At that time no one Was permitted to hunt fine-furred animals within the jurisdiction of Mexico unless he held a license from the Governor of a State or Territory. In New Mexico the provincial name of beaver is nutria (otter). From ignorance, or more likely carelessness, on the part of the Governor or of his secretary, the license of Mr. Wolfskill to hunt beaver (castor) was written nutria. By this inadvertence of the New Mexican officers, Mr. Wolfskill was possessed of a license to hunt the highly-prized sea otter, which license he could not have obtained from the then Governor of California. A strong objection was made by the officers here against the validity of a license given by the Governor of New Mexico; but through the interposition of Father Sanchez, who was at that time a power in the land, the objections were overcome. With this schooner, the "Refugio," Mr. Wolfskill and his party hunted along the coast of Baja California as far south as Cerros or Cedros Island. They had indifferent luck, and this was about the only trip they made with her; and they afterwards sold her to a Captain Hinkley, who took her to the Sandwich Islands.
Mr. Wolfskill then directed his attention to vineyarding and to general horticulture, which he followed with great success till his death, which occurred October 3, 1866. It was not, however, till some years after his arrival, that he finally made up his mind to settle in the country. He bought and moved onto his homestead vineyard (now known as the Wolfskill Orchard Tract), in March, 1838, with his brother John, who came to California the preceding year. The growth of the city compelled the dividing up of his extensive orchards, situated as they were near the heart of the city, some fourteen years since, and the old house which he built more than sixty years ago, and around which, to so many persons, both living and dead (for he always had a large number of people in his family), so many, many pleasant associations and remembrances have clung, is now being demolished.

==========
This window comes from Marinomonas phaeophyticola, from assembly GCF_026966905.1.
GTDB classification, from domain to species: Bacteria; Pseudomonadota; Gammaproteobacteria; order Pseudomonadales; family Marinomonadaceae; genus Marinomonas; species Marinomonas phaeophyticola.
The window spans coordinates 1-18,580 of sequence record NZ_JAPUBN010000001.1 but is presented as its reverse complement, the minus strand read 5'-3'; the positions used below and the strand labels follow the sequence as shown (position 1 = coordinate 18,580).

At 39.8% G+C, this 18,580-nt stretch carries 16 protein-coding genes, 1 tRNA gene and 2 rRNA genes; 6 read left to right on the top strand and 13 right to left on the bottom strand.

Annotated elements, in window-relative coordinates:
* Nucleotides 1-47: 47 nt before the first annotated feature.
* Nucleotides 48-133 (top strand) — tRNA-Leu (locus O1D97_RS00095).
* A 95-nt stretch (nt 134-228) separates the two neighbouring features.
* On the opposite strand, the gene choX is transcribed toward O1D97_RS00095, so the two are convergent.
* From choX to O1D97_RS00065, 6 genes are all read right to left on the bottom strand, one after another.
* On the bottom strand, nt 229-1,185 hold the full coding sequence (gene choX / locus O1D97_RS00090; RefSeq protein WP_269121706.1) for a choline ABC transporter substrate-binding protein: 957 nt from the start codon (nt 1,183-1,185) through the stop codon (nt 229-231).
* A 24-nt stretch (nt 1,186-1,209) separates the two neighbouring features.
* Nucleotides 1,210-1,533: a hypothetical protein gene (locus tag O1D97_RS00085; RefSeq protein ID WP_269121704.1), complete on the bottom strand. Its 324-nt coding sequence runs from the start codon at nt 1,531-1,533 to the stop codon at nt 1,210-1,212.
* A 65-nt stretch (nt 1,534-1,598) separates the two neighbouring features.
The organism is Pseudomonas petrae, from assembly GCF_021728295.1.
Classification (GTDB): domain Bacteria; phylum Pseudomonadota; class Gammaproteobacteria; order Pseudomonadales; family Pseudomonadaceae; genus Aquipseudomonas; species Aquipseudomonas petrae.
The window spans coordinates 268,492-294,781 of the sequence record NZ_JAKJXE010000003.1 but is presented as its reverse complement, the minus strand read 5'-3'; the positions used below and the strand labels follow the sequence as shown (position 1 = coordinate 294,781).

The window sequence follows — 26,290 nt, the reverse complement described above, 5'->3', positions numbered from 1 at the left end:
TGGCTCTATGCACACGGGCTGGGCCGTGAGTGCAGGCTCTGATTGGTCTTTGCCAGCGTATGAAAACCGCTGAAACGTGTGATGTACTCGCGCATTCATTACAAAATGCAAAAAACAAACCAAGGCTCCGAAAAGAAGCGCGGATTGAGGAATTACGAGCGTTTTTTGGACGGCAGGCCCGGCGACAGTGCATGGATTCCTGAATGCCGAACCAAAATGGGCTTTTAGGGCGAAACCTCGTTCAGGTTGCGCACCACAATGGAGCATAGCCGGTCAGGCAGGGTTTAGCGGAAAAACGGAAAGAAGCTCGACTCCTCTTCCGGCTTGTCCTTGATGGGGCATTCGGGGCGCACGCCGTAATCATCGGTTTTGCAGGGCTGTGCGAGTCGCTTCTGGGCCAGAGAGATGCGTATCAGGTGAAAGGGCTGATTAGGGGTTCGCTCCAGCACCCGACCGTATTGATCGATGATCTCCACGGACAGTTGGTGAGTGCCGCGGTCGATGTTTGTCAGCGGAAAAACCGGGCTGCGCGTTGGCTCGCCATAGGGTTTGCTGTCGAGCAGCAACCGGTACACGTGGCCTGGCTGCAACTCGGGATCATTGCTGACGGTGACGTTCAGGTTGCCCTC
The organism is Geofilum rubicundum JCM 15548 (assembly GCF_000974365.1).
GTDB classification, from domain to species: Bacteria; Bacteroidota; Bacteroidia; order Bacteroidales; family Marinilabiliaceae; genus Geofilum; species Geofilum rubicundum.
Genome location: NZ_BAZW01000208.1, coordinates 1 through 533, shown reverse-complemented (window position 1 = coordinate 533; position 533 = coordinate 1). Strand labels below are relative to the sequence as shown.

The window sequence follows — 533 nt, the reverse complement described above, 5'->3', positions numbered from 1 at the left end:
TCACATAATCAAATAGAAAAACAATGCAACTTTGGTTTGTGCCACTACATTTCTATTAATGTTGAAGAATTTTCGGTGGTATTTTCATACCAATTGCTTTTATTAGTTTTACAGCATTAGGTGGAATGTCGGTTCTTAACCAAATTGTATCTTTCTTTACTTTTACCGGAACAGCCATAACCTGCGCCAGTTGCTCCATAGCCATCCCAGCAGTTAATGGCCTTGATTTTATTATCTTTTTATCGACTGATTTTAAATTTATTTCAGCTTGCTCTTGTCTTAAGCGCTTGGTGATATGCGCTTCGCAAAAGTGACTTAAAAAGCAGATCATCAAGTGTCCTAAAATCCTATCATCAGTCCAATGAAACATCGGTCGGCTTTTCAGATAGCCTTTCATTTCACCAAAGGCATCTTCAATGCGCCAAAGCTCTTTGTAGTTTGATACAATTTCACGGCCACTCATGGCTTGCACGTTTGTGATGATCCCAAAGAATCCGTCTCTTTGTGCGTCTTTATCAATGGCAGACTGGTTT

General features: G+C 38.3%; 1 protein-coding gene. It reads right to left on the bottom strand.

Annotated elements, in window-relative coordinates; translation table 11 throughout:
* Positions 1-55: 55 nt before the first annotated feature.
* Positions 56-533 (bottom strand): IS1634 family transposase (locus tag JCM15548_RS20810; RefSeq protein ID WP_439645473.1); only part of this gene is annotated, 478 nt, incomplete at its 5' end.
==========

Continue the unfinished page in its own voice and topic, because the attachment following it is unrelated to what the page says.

Mr. Wolfskill married Magdalena, daughter of Don Jose Ygnacio Lugo and Dona Rafaela Romero Lugo, of Santa Barbara, in January, 1841, by whom he had six children, three of whom are still living, namely, Joseph W. Wolfskill, Mrs. Francisca W. de Shepherd, and Mrs. Magdalena W. de Sabichi. OS grandchildren there is a goodly number. Mrs. Wolfskill died in 1862, the eldest daughter, Juana, in 1863, and Luis, the youngest son, in 1884.
In the year 1841 Mr. Wolfskill planted an orange orchard, the second in California, the first being planted by the Mission Friars at San Gabriel.
In the same year (1841) he went to the upper country to look for a ranch on the then public domain. He selected lands lying on both sides of Putah creek (now in Yolo and Solano counties), and the next year he obtained a grant from Governor Alvarado in his own name, of four square leagues. His brother John took up stock to put on the rancho in 1842. The latter lived on the rancho thereafter till his death, receiving one-half of the same. Of the five brothers Wolfskill who as pioneers settled in California, only one, Mr. Milton Wolfskill, is now living in Los Angeles at an advanced age.
After the old Padres, William Wolfskill and Don Louis Vignes may be called the pioneer growers of citrus fruits in California, a business which is now worth many millions of dollars to the people of California, and especially to the people of Southern California.